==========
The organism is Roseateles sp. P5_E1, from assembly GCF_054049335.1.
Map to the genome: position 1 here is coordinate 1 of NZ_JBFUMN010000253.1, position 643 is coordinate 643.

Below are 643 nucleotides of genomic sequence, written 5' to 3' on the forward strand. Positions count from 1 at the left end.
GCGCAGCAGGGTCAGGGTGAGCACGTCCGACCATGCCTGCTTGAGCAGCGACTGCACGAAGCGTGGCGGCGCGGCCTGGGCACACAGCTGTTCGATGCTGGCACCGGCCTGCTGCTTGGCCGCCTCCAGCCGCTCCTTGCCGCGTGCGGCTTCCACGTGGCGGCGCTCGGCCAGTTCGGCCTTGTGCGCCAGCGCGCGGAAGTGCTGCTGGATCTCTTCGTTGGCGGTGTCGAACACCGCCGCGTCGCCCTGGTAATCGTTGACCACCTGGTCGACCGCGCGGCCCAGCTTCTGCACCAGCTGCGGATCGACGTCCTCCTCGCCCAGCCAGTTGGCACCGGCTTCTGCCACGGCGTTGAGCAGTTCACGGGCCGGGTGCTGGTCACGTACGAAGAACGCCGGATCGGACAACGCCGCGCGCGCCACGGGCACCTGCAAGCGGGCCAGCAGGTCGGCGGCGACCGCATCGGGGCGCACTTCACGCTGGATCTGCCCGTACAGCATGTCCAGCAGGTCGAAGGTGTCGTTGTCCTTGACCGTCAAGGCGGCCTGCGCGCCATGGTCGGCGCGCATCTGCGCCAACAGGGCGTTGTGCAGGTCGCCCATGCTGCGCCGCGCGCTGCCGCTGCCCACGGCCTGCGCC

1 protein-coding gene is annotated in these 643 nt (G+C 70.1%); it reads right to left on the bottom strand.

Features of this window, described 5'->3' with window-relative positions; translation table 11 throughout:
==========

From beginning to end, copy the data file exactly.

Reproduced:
The organism is Roseateles sp. P5_E1, from assembly GCF_054049335.1.
Map to the genome: position 1 here is coordinate 1 of NZ_JBFUMN010000253.1, position 643 is coordinate 643.

Below are 643 nucleotides of genomic sequence, written 5' to 3' on the forward strand. Positions count from 1 at the left end.
GCGCAGCAGGGTCAGGGTGAGCACGTCCGACCATGCCTGCTTGAGCAGCGACTGCACGAAGCGTGGCGGCGCGGCCTGGGCACACAGCTGTTCGATGCTGGCACCGGCCTGCTGCTTGGCCGCCTCCAGCCGCTCCTTGCCGCGTGCGGCTTCCACGTGGCGGCGCTCGGCCAGTTCGGCCTTGTGCGCCAGCGCGCGGAAGTGCTGCTGGATCTCTTCGTTGGCGGTGTCGAACACCGCCGCGTCGCCCTGGTAATCGTTGACCACCTGGTCGACCGCGCGGCCCAGCTTCTGCACCAGCTGCGGATCGACGTCCTCCTCGCCCAGCCAGTTGGCACCGGCTTCTGCCACGGCGTTGAGCAGTTCACGGGCCGGGTGCTGGTCACGTACGAAGAACGCCGGATCGGACAACGCCGCGCGCGCCACGGGCACCTGCAAGCGGGCCAGCAGGTCGGCGGCGACCGCATCGGGGCGCACTTCACGCTGGATCTGCCCGTACAGCATGTCCAGCAGGTCGAAGGTGTCGTTGTCCTTGACCGTCAAGGCGGCCTGCGCGCCATGGTCGGCGCGCATCTGCGCCAACAGGGCGTTGTGCAGGTCGCCCATGCTGCGCCGCGCGCTGCCGCTGCCCACGGCCTGCGCC

1 protein-coding gene is annotated in these 643 nt (G+C 70.1%); it reads right to left on the bottom strand.

Features of this window, described 5'->3' with window-relative positions; translation table 11 throughout: